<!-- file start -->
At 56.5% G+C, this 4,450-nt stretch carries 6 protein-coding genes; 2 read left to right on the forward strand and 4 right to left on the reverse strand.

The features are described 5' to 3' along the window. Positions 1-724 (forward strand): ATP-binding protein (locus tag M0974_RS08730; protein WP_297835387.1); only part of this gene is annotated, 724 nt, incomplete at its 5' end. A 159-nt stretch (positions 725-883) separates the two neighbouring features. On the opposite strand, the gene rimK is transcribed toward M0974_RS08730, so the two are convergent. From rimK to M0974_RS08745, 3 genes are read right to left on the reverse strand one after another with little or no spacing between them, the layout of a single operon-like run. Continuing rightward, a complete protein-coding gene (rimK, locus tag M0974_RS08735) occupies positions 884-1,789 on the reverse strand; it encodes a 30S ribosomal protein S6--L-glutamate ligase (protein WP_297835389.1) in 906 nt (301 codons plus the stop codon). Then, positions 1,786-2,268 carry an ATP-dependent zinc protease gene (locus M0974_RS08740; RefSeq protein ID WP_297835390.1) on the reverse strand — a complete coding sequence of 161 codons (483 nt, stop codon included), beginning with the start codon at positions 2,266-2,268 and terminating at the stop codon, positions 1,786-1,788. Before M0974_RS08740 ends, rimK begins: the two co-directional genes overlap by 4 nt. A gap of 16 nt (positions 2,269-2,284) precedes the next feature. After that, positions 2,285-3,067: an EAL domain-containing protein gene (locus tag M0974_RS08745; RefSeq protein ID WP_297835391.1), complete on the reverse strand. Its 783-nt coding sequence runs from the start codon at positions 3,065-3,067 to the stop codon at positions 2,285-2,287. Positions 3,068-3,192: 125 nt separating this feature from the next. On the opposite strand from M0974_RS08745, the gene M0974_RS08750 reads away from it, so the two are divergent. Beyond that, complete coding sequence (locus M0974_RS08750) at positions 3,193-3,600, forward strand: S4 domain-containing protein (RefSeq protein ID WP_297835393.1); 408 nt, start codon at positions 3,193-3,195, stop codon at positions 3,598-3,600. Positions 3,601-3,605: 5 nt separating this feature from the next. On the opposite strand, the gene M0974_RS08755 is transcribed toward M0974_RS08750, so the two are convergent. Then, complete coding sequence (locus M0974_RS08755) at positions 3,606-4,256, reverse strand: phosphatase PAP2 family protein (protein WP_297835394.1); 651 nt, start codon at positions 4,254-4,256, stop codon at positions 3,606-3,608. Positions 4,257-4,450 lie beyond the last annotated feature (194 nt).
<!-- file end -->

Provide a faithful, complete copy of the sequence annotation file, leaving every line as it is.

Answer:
At 56.5% G+C, this 4,450-nt stretch carries 6 protein-coding genes; 2 read left to right on the forward strand and 4 right to left on the reverse strand.

The features are described 5' to 3' along the window. Positions 1-724 (forward strand): ATP-binding protein (locus tag M0974_RS08730; protein WP_297835387.1); only part of this gene is annotated, 724 nt, incomplete at its 5' end. A 159-nt stretch (positions 725-883) separates the two neighbouring features. On the opposite strand, the gene rimK is transcribed toward M0974_RS08730, so the two are convergent. From rimK to M0974_RS08745, 3 genes are read right to left on the reverse strand one after another with little or no spacing between them, the layout of a single operon-like run. Continuing rightward, a complete protein-coding gene (rimK, locus tag M0974_RS08735) occupies positions 884-1,789 on the reverse strand; it encodes a 30S ribosomal protein S6--L-glutamate ligase (protein WP_297835389.1) in 906 nt (301 codons plus the stop codon). Then, positions 1,786-2,268 carry an ATP-dependent zinc protease gene (locus M0974_RS08740; RefSeq protein ID WP_297835390.1) on the reverse strand — a complete coding sequence of 161 codons (483 nt, stop codon included), beginning with the start codon at positions 2,266-2,268 and terminating at the stop codon, positions 1,786-1,788. Before M0974_RS08740 ends, rimK begins: the two co-directional genes overlap by 4 nt. A gap of 16 nt (positions 2,269-2,284) precedes the next feature. After that, positions 2,285-3,067: an EAL domain-containing protein gene (locus tag M0974_RS08745; RefSeq protein ID WP_297835391.1), complete on the reverse strand. Its 783-nt coding sequence runs from the start codon at positions 3,065-3,067 to the stop codon at positions 2,285-2,287. Positions 3,068-3,192: 125 nt separating this feature from the next. On the opposite strand from M0974_RS08745, the gene M0974_RS08750 reads away from it, so the two are divergent. Beyond that, complete coding sequence (locus M0974_RS08750) at positions 3,193-3,600, forward strand: S4 domain-containing protein (RefSeq protein ID WP_297835393.1); 408 nt, start codon at positions 3,193-3,195, stop codon at positions 3,598-3,600. Positions 3,601-3,605: 5 nt separating this feature from the next. On the opposite strand, the gene M0974_RS08755 is transcribed toward M0974_RS08750, so the two are convergent. Then, complete coding sequence (locus M0974_RS08755) at positions 3,606-4,256, reverse strand: phosphatase PAP2 family protein (protein WP_297835394.1); 651 nt, start codon at positions 4,254-4,256, stop codon at positions 3,606-3,608. Positions 4,257-4,450 lie beyond the last annotated feature (194 nt).